The fact is the history of the West is very complicated. The reason why the myth persists is that it makes it all seem so simple. For some reason, we like to fit everything in neat, little compartments of understanding, and the truth about the West is anything but. The West was and still is messy and confusing. The historians and teachers needed something manageable, and the endeavor of telling the truth about this time isn't that easy. Further, it isn't even over. We feel nostalgic about the frontier because we think that it has completely ended, but the problems of then are still largely the problems of now. Many of the issues that began during the move westward are still unresolved. As is seen in the lesson plans, the students will look in newspapers, magazines, commercials, and songs for on-going conflicts and stories in the West today, i.e. Native Americans v ranchers, oil interests v environmentalists, etc. Now the fact that the history without the myth is so enormous and perplexing, I don't expect to cover everything with my class. I feel that it is the exploration of the truth that is important. We don't need to understand everything now, but we need to learn to ask the right questions and know how to find the answers.
The myth of the West is filled with stereotypes of all the participants. The "white man" is seen either as a unified group of progressives fighting barbarians or as the victimizers of the natives. The "Indian" is seen as a unified group who were the victims of the whites' conquest. These simplistic views don't tell the whole story. Limerick says, "In Western paintings, novels, movies, and television shows, those stereotypes were valued precisely because they offered an escape from modern troubles" (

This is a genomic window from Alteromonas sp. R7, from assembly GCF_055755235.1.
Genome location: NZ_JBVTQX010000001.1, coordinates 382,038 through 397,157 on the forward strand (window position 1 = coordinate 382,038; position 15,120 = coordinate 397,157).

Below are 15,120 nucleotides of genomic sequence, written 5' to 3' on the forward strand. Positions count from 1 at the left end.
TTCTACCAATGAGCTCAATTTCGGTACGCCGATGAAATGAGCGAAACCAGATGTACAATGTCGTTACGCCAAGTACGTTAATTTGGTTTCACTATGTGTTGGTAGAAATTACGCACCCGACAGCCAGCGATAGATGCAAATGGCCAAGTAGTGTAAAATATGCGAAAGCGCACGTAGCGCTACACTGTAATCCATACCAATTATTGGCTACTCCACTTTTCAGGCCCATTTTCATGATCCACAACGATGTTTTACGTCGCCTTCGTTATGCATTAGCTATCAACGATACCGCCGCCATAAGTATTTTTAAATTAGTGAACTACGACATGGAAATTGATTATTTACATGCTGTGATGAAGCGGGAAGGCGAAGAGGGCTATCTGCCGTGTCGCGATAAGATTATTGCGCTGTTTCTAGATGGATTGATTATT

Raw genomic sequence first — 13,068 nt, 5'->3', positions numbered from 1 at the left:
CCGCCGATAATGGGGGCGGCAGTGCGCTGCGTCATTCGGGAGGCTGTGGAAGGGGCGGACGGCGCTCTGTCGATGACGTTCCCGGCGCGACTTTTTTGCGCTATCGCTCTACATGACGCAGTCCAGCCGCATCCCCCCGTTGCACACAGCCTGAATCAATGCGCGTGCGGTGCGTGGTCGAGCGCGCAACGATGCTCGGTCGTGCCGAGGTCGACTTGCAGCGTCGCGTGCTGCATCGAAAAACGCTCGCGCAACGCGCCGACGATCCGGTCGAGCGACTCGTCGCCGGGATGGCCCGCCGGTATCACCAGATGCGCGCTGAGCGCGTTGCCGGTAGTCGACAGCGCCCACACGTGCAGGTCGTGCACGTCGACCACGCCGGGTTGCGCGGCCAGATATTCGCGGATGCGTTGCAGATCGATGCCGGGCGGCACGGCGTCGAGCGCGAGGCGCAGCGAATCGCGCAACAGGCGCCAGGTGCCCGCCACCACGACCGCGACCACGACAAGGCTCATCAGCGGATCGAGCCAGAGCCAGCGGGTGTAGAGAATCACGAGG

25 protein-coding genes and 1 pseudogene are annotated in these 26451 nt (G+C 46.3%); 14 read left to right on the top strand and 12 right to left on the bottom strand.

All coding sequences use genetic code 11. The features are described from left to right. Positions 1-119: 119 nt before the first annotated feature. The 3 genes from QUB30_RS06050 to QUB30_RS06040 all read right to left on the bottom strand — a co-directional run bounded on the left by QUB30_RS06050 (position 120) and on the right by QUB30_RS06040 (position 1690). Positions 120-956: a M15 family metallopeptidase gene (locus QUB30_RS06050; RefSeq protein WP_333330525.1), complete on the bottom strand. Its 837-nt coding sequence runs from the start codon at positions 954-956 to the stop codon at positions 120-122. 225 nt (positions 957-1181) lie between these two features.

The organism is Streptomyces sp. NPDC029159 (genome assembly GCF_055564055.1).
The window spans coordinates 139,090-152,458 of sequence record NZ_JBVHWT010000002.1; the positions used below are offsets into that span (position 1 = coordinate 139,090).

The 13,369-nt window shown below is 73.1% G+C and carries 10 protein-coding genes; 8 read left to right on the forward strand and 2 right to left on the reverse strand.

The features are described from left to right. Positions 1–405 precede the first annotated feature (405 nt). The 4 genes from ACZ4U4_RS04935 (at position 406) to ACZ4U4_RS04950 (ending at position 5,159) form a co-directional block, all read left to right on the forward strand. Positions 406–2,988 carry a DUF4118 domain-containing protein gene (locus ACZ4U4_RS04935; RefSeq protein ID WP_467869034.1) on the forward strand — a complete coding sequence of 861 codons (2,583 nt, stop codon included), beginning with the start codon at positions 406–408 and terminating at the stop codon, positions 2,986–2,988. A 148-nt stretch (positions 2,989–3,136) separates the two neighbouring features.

, 19). Entertainment lets us allow ourselves to believe that the past was a much simpler time with fewer troubles than we have now. When we feel overwhelmed with our lives and our society, we are comforted that it wasn't always this way. Regrettably, some might say, our history was always filled with conflict and trouble.
Frederick Jackson Turner was the founder of Western history. In 1893 Turner presented what is now his famous thesis,
"The Significance of the Frontier in American History."
Turner's thesis has been so respected that for a long time, no one disputed his ideas, which were largely selective. The history that he presented was the myth we all know. According to Turner, Western history ended in 1890 when the census showed that most of the land in America was taken. Turner's idea of the frontier condensed at least 10 groups of people into one simple category. He neglected to explore the diversity and race relations that truly make up Western history. Turner was a very nationalistic man whose story focuses on the English-speaking white man.